Market futures are perking into the green again this morning, following triple-digit gains in the first trading session of 2018 yesterday in both the Dow and Nasdaq. Clearly, markets were determined to bid back up toward the record highs we’d seen in late 2017 before seasonal sell-offs drained a bit of the profits off the top. Part of how markets perform today will be data-reliant.

Our busy week of economic data gets started this morning after the opening bell with ISM Manufacturing data for the month of November at 10 am ET. Our last look saw a read of 58.2 (anything higher than 50 indicates growth in manufacturing overall), and analysts are looking for a somewhat in-line result this time around as well. Combined with Friday’s ISM Services figures expected this Friday, we will get some clear signals about the health of the U.S. economy in the 4th quarter of 2017.

Investors will also be paying attention to today’s release of Fed minutes at 2 pm ET from the latest meeting of the Federal Open Market Committee (FOMC) from December 12 and 13. These dates are key to what one might expect from the report — this was before the GOP tax overhaul passed through Congress the week before Christmas.

Currently, analysts expect three interest rate hikes in 2018, starting with the initial meeting helmed by incoming Fed Chair Jay Powell this March. In the next 10 weeks or so before this meeting occurs, we shall see if manifestations from the tax cut has worked their way into the economy to an extent that changes might be considered — raising rates a half-percent, for instance, to sop up any big initial increases in inflation metrics should they come about. We also will get our first look at Powell’s management style after four years of Fed Chair Janet Yellen.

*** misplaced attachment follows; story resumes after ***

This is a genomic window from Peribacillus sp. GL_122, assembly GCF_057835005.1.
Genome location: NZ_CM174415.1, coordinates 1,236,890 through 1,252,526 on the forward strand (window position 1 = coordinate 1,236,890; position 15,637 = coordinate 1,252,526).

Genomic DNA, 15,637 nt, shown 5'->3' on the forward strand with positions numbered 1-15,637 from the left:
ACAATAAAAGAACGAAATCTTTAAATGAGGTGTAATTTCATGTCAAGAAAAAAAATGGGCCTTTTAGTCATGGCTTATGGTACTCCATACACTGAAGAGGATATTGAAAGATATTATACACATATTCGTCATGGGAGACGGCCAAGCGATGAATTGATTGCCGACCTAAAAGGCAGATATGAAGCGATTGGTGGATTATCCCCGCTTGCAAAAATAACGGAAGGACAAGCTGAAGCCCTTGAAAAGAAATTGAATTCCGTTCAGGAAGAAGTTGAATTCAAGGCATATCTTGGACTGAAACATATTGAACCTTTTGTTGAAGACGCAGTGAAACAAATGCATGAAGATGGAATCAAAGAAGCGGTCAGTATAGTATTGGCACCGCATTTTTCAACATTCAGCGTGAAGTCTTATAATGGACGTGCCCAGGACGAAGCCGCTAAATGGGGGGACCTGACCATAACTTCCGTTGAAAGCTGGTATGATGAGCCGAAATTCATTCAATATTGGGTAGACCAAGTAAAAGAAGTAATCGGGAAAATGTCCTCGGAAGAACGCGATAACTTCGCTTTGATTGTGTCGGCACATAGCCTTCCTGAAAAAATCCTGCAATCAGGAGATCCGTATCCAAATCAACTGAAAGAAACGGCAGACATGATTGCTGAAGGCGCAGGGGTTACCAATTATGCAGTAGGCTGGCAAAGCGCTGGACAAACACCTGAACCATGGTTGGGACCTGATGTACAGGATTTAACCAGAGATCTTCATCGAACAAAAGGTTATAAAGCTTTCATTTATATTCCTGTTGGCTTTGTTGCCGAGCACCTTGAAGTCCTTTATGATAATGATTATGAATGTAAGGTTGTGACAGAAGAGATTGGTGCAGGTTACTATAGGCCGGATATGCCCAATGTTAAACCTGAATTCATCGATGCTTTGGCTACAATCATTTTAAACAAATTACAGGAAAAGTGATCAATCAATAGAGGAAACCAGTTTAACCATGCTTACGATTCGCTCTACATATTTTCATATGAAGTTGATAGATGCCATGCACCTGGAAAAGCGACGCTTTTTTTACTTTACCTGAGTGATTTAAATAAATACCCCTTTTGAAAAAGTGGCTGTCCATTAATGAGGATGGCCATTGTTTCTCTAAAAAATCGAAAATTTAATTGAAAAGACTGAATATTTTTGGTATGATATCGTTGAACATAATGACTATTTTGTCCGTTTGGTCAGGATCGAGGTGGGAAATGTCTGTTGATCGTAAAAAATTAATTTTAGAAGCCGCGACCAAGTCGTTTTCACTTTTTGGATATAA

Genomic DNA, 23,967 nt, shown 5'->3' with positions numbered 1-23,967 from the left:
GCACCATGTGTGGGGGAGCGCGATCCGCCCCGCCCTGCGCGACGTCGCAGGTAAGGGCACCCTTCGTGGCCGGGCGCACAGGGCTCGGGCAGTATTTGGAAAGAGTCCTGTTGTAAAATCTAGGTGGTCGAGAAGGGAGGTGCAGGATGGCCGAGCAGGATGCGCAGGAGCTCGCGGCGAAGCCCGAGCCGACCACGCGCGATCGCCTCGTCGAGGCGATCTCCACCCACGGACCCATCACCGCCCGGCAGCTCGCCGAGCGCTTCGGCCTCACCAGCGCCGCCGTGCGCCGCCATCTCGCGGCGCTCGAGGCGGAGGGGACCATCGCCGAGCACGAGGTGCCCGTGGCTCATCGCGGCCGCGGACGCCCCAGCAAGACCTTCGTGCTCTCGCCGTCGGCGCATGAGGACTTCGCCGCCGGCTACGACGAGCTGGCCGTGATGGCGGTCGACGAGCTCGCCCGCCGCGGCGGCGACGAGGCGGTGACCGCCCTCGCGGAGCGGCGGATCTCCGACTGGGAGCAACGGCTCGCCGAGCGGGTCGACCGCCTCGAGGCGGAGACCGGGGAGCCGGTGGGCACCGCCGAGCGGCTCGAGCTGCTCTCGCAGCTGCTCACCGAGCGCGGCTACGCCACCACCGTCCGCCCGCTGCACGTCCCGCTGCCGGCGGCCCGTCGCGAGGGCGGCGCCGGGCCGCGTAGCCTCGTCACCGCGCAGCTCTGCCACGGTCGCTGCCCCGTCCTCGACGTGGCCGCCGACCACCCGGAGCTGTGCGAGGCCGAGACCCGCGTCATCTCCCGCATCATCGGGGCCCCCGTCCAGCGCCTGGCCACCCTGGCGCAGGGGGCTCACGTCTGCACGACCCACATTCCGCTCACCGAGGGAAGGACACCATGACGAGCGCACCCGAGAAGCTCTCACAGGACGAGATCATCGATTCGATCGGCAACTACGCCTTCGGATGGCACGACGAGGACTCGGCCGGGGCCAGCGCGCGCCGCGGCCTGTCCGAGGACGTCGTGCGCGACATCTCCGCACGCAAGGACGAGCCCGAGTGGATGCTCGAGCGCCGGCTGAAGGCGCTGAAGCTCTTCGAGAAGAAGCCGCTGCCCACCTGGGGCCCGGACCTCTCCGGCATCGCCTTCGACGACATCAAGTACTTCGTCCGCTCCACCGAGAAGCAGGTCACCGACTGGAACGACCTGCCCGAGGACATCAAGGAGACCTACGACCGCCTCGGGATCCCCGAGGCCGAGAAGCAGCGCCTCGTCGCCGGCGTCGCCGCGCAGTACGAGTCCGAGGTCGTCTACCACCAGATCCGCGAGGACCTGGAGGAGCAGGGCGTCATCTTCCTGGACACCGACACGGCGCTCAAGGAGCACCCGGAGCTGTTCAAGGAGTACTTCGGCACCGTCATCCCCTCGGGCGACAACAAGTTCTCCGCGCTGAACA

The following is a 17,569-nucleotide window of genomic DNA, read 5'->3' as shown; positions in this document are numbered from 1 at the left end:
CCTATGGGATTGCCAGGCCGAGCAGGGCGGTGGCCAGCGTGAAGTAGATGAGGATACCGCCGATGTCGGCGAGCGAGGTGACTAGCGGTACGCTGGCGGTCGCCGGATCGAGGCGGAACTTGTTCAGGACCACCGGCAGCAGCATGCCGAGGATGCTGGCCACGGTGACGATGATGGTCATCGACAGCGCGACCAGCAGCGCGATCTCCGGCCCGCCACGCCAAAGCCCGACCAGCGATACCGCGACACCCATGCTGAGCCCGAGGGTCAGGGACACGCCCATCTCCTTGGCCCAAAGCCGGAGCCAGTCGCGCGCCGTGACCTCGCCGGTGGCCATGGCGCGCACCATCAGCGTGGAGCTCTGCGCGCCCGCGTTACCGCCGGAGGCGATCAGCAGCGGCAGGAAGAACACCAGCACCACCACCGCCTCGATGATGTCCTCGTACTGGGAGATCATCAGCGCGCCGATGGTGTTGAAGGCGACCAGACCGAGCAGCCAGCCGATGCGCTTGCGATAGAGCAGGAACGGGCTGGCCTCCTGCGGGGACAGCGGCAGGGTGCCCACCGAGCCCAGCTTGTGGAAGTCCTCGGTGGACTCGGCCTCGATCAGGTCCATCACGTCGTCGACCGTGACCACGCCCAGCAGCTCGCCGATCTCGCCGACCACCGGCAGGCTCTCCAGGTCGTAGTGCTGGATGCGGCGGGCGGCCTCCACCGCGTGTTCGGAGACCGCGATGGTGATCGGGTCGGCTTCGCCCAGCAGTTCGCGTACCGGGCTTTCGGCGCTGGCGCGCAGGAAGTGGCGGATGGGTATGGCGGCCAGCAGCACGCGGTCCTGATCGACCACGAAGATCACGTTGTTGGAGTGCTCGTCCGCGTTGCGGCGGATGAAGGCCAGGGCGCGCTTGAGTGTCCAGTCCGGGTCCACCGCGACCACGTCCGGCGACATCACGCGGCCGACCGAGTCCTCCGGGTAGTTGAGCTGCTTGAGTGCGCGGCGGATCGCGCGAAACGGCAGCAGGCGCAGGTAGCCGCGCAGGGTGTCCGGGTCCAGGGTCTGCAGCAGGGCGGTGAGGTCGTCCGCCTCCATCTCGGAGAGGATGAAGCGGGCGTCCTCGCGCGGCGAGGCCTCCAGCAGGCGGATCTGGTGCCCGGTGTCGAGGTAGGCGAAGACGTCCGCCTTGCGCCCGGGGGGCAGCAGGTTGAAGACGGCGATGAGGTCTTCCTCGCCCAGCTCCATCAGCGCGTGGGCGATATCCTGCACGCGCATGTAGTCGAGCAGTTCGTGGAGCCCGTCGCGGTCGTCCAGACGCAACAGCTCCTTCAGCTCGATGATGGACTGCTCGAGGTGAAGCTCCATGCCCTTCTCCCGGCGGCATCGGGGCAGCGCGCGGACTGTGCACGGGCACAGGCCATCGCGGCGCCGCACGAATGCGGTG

Also expected today are Construction Spending results for November, as well as the latest Auto Sales figures. Kelly Blue Book analysis is looking for annualized auto sales in December of 17.6 million, up a tad from November’s 17.5 million total. General Motors GM, Ford F, Toyota TM, Honda HMC and others have attempted to heavily incentivize new auto sales, but overall trends are down over the past year, following sated pent-up demand that followed the Great Recession once the U.S. economy got back on track a few years ago.

To read this article on click here.
Zacks Investment Research

Want to learn how to invest?

Get a free 10 week email series that will teach you how to start investing.

Delivered twice a week, straight to your inbox.